Apply push pull drive to the 6V windings at about 100 Hz, and take the HV
    off the 120 winding with a full wave doubler circuit. You will want to take
    the drive off a Dff to insure 50% duty cycle, otherwise there will be a DC
    component in the transformer. There should be a reasonable looking square
    wave on the 120 winding.

  10. John Larkin

    John Larkin Guest

    You're boosting about 10:1. He needs 50:1. High boost ratios are
    tough. The energy in the inductor is 0.5*L*I^2. When the fet turns off
    and things fly up, the winding, fet, and diode capacitance have to be
    charged, and that energy is 0.5*C*V^2. As the boost voltage goes up,
    the energy lost in those capacitances goes up as V^2. At typical
    numbers like 50 or 100:1, there's just nothing left for the load. The
    "fix" is less L, which requires a beefier, higher-voltage fet, which
    adds drain capacitance, and the whole thing bites you in the butt.

    Using a transformer, or an autotransformer, helps a lot. Mouser and
    Digikey sell lots of dual-winding inductors, which can be configured
    as a center-tapped autotransformer: +5 on one end, fet drain in the
    middle, flyback from the other end.

    It could be that a spiffy bipolar, like one of the super-saturating
    Zetex parts maybe, would have a better ratio of saturation current to
    output capacitance than a fet.


  11. Along the lines of page 10 in the LT1172 datasheet, top image?

  12. I think a few people do standard magnetics for Power Integrations' Topswitch family - these may be
    Also look at transformers for photo flash/strobe charging - you may be able to find these off the
  13. Winfield

    Winfield Guest

    Close, that's a 20-30V to 5V step-down, whereas mine
    was a 5V to 220V step-up. BTW, I see they specify a
    1:3 transformer, whereas wouldn't turning it around,
    making 3:1, be more appropriate?

    I used a 1:10 ratio, so the 220V output corresponded
    to a 22+5 = 27V flyback swing, plus a little leakage
    inductance spike. Looking at my old RIS-177 drawing,
    I don't see a clamp or snubber. Hmm, seems to have
    worked well all these years, but I do know better.
    Note, they suggest a 25V zener plus a fast diode.
  14. Well, of course, modulo that. I need some 1kV/10uA, preferably from a
    single AA (for an insulation tester; I'm tired of lugging around the
    mains-powered one), but I'm so swamped with other things that I'll probably
    never get around to it.

  15. Winfield

    Winfield Guest

    1000:1 is a bit of a challenge for the transformer,
    all kinds of painful issues, like excess winding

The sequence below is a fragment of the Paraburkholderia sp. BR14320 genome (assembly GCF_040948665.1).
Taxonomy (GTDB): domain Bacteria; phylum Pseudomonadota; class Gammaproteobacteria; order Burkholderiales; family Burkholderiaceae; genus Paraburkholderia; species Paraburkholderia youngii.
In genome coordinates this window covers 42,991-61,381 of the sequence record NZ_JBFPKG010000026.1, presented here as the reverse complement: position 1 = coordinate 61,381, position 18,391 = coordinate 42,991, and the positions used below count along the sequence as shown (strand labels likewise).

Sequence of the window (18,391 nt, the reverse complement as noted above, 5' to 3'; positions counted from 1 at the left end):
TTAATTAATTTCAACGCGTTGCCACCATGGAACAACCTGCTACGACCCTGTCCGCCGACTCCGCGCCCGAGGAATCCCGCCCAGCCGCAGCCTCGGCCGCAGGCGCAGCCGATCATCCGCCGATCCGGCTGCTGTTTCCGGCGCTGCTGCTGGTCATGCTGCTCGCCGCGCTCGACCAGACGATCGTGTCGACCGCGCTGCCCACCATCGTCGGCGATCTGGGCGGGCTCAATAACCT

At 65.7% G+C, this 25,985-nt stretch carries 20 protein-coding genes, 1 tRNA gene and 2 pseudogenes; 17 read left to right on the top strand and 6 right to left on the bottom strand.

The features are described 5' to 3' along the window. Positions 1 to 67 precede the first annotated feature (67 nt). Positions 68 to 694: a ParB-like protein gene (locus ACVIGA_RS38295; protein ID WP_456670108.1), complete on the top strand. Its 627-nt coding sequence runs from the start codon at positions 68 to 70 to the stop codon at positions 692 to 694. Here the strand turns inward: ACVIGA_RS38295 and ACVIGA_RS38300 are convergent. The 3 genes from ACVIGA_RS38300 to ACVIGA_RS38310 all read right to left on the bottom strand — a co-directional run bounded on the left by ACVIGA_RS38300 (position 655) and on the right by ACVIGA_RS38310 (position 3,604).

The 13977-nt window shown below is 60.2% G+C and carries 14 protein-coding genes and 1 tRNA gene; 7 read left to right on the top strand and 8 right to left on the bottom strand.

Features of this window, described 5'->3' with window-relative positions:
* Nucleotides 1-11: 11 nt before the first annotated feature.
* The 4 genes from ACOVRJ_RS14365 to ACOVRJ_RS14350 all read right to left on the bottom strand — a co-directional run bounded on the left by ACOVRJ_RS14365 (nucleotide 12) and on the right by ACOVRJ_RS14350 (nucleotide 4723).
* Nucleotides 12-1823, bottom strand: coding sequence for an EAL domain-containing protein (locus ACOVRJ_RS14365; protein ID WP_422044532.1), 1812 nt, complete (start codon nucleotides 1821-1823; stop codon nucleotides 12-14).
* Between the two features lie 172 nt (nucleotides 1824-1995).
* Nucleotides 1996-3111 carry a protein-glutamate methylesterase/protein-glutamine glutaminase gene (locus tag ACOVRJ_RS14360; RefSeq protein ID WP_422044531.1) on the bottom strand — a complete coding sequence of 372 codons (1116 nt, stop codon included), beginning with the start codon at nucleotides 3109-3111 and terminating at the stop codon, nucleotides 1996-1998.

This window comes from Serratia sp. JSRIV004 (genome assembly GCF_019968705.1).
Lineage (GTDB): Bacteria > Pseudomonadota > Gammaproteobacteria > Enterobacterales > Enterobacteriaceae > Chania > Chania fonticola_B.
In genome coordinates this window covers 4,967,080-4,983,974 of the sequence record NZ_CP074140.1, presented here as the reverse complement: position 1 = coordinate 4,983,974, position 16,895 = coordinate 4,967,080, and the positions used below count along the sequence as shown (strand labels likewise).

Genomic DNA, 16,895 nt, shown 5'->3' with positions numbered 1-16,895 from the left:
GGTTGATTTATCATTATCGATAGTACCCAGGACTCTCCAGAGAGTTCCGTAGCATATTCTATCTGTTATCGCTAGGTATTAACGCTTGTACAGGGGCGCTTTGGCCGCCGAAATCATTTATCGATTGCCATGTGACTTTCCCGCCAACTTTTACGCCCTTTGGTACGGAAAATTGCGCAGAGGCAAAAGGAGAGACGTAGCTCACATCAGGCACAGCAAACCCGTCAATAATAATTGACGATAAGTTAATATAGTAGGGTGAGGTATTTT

capacitance, etc., may come up, especially at low
    power. Not to say it can't be done, or hasn't been
    done, but I'd be inclined to first step up from 1V
    to 5 or 10V, then go the rest of the way with a
    flyback transformer.
  16. Michael

    Michael Guest

    Hi Winfield - so is the standard path to wind your own for prototypes,
    then have a custom transformer wound when you hit production? I had
    been hoping to find a readily available transformer (as my quantities
    will never be high enough to warrant a full custom run of
    transformers, but will be high enough to make me scared at the thought
    of hand winding all of the buggers). Thanks!

  17. There are hordes of custom transformer shops out
    there that'll make quantities as low as 5 pieces,
    at affordable prices, hoping you'll come back for
    more later. Who can say, your product may take off.
  18. Tam/WB2TT

    Tam/WB2TT Guest

    Electronic photo flash units commonly work off 3 or 6 volts, and deliver
    several hundred V DC. You should be able to find a schematic for such, or
    even fix a junked flash unit; maybe from a disposable single use camera.

  19. Joerg

    Joerg Guest

    A bit too pricey for my taste, and single-sourced. I'd rather roll my own.

    And those for CFL backlights since those have HV windings.
  20. Joerg

    Joerg Guest

    Whenever I looked I found them to be rather expensive, even at 1k qties.
    Then when my clients went into production and we sourced it all in China
    the cost of a custom made dropped to 10% or so. Why is that? Somewhere
    in between there must be somebody trying to make oodles of money. So I
    never buy more than a handful.

    Zetex makes really nice transistors. Unfortunately mostly
    single-sourced, but good.